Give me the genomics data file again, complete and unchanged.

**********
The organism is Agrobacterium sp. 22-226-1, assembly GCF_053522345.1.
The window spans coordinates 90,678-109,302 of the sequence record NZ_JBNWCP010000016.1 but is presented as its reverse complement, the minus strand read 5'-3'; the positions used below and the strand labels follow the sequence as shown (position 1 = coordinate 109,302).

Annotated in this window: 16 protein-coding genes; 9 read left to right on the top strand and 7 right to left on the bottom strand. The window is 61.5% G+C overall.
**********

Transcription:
The organism is Agrobacterium sp. 22-226-1, assembly GCF_053522345.1.
The window spans coordinates 90,678-109,302 of the sequence record NZ_JBNWCP010000016.1 but is presented as its reverse complement, the minus strand read 5'-3'; the positions used below and the strand labels follow the sequence as shown (position 1 = coordinate 109,302).

Annotated in this window: 16 protein-coding genes; 9 read left to right on the top strand and 7 right to left on the bottom strand. The window is 61.5% G+C overall.